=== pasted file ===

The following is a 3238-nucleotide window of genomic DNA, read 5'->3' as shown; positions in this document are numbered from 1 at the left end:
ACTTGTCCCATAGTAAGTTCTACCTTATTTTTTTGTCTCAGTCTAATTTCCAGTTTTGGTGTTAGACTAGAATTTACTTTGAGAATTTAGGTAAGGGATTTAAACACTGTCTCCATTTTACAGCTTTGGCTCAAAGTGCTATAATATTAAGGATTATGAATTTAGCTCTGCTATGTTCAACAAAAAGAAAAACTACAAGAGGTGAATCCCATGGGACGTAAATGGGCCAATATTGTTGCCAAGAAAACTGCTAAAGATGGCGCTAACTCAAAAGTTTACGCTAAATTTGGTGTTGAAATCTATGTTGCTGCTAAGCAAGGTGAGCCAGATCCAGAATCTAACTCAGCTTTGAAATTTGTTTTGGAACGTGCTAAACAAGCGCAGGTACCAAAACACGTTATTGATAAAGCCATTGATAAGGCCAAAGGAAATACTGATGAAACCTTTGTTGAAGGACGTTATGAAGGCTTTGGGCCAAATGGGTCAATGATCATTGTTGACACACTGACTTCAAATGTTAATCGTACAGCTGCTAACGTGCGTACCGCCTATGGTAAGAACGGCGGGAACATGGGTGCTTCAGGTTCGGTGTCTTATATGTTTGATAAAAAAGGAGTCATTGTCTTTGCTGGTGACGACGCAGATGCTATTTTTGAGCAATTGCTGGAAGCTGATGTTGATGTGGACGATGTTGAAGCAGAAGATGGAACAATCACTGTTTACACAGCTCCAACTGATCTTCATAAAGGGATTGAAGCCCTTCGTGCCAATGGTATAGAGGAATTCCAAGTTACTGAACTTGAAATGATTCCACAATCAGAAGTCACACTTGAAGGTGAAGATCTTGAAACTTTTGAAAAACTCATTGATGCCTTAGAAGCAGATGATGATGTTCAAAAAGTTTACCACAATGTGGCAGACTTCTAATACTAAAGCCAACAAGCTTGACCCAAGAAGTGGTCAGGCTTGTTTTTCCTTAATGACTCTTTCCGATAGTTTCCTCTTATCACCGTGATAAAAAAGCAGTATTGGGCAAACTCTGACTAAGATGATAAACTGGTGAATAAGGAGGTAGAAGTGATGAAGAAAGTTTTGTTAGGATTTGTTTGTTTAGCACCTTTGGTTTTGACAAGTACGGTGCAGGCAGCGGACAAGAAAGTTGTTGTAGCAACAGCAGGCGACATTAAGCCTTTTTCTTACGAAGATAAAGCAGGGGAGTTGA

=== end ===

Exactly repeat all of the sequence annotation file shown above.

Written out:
The following is a 3238-nucleotide window of genomic DNA, read 5'->3' as shown; positions in this document are numbered from 1 at the left end:
ACTTGTCCCATAGTAAGTTCTACCTTATTTTTTTGTCTCAGTCTAATTTCCAGTTTTGGTGTTAGACTAGAATTTACTTTGAGAATTTAGGTAAGGGATTTAAACACTGTCTCCATTTTACAGCTTTGGCTCAAAGTGCTATAATATTAAGGATTATGAATTTAGCTCTGCTATGTTCAACAAAAAGAAAAACTACAAGAGGTGAATCCCATGGGACGTAAATGGGCCAATATTGTTGCCAAGAAAACTGCTAAAGATGGCGCTAACTCAAAAGTTTACGCTAAATTTGGTGTTGAAATCTATGTTGCTGCTAAGCAAGGTGAGCCAGATCCAGAATCTAACTCAGCTTTGAAATTTGTTTTGGAACGTGCTAAACAAGCGCAGGTACCAAAACACGTTATTGATAAAGCCATTGATAAGGCCAAAGGAAATACTGATGAAACCTTTGTTGAAGGACGTTATGAAGGCTTTGGGCCAAATGGGTCAATGATCATTGTTGACACACTGACTTCAAATGTTAATCGTACAGCTGCTAACGTGCGTACCGCCTATGGTAAGAACGGCGGGAACATGGGTGCTTCAGGTTCGGTGTCTTATATGTTTGATAAAAAAGGAGTCATTGTCTTTGCTGGTGACGACGCAGATGCTATTTTTGAGCAATTGCTGGAAGCTGATGTTGATGTGGACGATGTTGAAGCAGAAGATGGAACAATCACTGTTTACACAGCTCCAACTGATCTTCATAAAGGGATTGAAGCCCTTCGTGCCAATGGTATAGAGGAATTCCAAGTTACTGAACTTGAAATGATTCCACAATCAGAAGTCACACTTGAAGGTGAAGATCTTGAAACTTTTGAAAAACTCATTGATGCCTTAGAAGCAGATGATGATGTTCAAAAAGTTTACCACAATGTGGCAGACTTCTAATACTAAAGCCAACAAGCTTGACCCAAGAAGTGGTCAGGCTTGTTTTTCCTTAATGACTCTTTCCGATAGTTTCCTCTTATCACCGTGATAAAAAAGCAGTATTGGGCAAACTCTGACTAAGATGATAAACTGGTGAATAAGGAGGTAGAAGTGATGAAGAAAGTTTTGTTAGGATTTGTTTGTTTAGCACCTTTGGTTTTGACAAGTACGGTGCAGGCAGCGGACAAGAAAGTTGTTGTAGCAACAGCAGGCGACATTAAGCCTTTTTCTTACGAAGATAAAGCAGGGGAGTTGA